How does something normally regarded as a necessity suddenly become a luxury that businesses can afford to be without when bottom lines fall under pressure?
This is the conundrum affecting the Middle East PR industry as private and public sectors tighten purse strings amid ongoing economic and security concerns.
In good times, PR is the friend everyone wants to know and party with. In difficult times, it’s the expensive hanger on so easy to shut out.
However, those who dump public relations spending in a knee jerk reaction to falling profits and market uncertainty may be making an expensive mistake.
In any scenario, PR is a process representing an investment designed to bring about long-term gains rather than overnight results.
Businesses generally hire PR agencies to increase awareness of who they are, what they do, what they sell, what services they deliver, and what makes them different.
They do this to stand out from the competition, reinforce their relationship with customers, expand reach into new markets and attract new customers in order to grow and become more profitable.
PR gives businesses a voice and an identity, establishes individuals as thought leaders and experts in their field and builds and strengthens brand recognition.
Its effectiveness depends on it being a consistent, unbroken process in order to achieve the goals set.
Stopping the flow is like halting construction of a building half way up. Leave it standing like that for long and what has been built starts to fall apart.
Businesses that keep on building through challenging times maximise ROI. Those who stop are left behind, risk reversing the process they started, and later struggle to regain their momentum.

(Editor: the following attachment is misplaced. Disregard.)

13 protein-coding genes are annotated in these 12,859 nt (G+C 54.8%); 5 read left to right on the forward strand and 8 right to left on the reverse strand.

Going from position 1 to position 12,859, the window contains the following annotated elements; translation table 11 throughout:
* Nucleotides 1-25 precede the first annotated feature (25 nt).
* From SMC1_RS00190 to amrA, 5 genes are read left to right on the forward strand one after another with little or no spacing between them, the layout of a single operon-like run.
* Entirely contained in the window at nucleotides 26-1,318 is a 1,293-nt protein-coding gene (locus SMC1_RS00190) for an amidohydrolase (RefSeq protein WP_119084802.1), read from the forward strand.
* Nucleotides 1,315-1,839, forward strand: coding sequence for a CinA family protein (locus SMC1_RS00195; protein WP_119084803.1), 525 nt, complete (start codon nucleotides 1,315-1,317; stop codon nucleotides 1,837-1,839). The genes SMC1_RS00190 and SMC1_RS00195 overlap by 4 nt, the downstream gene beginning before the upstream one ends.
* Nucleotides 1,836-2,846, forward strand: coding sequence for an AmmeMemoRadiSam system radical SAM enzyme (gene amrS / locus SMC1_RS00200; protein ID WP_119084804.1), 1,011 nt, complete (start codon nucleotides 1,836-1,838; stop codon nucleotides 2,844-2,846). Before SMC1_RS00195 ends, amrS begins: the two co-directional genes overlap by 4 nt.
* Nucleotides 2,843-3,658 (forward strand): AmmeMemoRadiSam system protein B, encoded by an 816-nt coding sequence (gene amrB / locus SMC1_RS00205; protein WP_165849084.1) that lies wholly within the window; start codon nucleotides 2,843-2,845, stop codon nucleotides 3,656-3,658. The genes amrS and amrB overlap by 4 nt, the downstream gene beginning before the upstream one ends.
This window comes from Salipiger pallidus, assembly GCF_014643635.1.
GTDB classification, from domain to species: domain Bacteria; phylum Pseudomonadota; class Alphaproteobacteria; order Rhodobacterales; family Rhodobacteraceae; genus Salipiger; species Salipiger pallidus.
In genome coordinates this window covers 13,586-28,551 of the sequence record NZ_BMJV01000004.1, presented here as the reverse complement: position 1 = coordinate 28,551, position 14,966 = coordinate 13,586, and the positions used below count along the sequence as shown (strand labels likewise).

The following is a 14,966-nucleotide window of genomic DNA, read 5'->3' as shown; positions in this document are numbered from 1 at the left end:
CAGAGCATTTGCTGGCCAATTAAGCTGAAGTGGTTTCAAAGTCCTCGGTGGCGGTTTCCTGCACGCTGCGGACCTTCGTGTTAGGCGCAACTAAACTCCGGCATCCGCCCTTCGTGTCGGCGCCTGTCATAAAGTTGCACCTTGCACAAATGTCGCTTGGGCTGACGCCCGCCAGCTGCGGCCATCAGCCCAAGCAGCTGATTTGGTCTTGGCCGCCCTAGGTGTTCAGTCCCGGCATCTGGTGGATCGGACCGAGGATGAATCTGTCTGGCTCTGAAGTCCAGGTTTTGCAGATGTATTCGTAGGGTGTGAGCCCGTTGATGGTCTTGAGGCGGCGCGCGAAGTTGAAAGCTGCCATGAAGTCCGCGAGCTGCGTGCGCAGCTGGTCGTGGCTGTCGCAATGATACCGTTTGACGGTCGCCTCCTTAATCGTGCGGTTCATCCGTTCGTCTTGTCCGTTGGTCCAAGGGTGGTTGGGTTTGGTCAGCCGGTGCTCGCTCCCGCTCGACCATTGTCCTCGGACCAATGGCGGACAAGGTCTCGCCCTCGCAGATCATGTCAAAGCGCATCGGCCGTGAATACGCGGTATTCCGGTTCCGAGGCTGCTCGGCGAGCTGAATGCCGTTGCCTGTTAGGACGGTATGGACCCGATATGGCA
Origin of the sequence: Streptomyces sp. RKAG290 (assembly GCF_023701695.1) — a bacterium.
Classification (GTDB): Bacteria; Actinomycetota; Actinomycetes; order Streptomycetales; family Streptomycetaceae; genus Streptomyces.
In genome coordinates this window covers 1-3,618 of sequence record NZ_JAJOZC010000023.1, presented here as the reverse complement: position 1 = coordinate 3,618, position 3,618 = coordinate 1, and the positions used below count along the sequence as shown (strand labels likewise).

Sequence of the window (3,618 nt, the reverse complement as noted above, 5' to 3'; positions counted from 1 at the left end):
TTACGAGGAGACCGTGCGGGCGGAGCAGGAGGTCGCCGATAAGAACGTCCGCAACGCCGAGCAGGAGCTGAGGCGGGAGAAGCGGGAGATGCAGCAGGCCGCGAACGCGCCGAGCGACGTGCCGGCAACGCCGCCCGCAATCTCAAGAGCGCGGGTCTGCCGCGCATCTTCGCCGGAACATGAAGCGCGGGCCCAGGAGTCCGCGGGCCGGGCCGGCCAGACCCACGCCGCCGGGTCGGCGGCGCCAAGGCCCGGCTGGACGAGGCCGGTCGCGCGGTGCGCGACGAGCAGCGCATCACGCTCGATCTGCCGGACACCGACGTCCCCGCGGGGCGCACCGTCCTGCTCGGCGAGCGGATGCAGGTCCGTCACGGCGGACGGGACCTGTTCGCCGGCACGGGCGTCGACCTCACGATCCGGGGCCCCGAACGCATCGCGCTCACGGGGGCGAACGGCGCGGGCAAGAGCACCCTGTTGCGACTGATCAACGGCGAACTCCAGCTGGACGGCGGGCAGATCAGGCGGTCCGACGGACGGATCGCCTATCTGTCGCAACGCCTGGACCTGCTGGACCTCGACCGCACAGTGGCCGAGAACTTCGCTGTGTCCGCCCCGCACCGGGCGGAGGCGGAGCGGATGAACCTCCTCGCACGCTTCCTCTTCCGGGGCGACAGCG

As social media marketers, we recognise how important it is to take a step back and remind ourselves of the basics. It’s easy to get distracted by the latest technologies and innovations, losing sight of the fundamentals in the process.
My one and only boss in PR was in good form when he spoke at a party marking a milestone for the agency I worked for prior to starting my own.
Almost half of the world’s population is now on online. That’s approximately four billion people. Creating content to reach online audiences is what matters to businesses and what keeps our digital team well and truly on our toes.
Putting all millennials into one basket for the benefit of marketing is a bit like saying all defenders at the World Cup perform as if they were coached in Panama.
Well, not quite, but you know what I mean.
There are reasons why some observers say that the traditional press release is already dead.
The main one is that the press release is seen as a relic of days before the digital age swept over us like a tsunami.
There’s a great buzz in the United Arab Emirates following the news that the country is opening its market for foreign direct investment and talent.
We’re excited too by the opportunity to play our part in attracting international investors, and benefiting in real business terms.
One of the main problems we’ve always had in the Public Relations business is that not enough people understand what PR is.
There are various reasons for that, among them the fact that PR people have difficulty in explaining what they do for a living.
Many of our journalist friends say they live in constant fear of the threat to their livelihoods posed by social media.
It's understandable, as social networks have effectively removed the traditional media's monopoly as our main news source.
It's wake-up time for PR in the Middle East, and 2018 should be the year when agencies take more control over issues impacting their business.
Top of the agenda is the prickly questions of social media influencers, whose growing presence continues to split opinions.
PR agencies hate it when they’re asked to enter a pitch and find out after submitting a proposal that they were just making up the numbers.
It happens a lot, especially if you’ve been in business more than 26 years, as we have.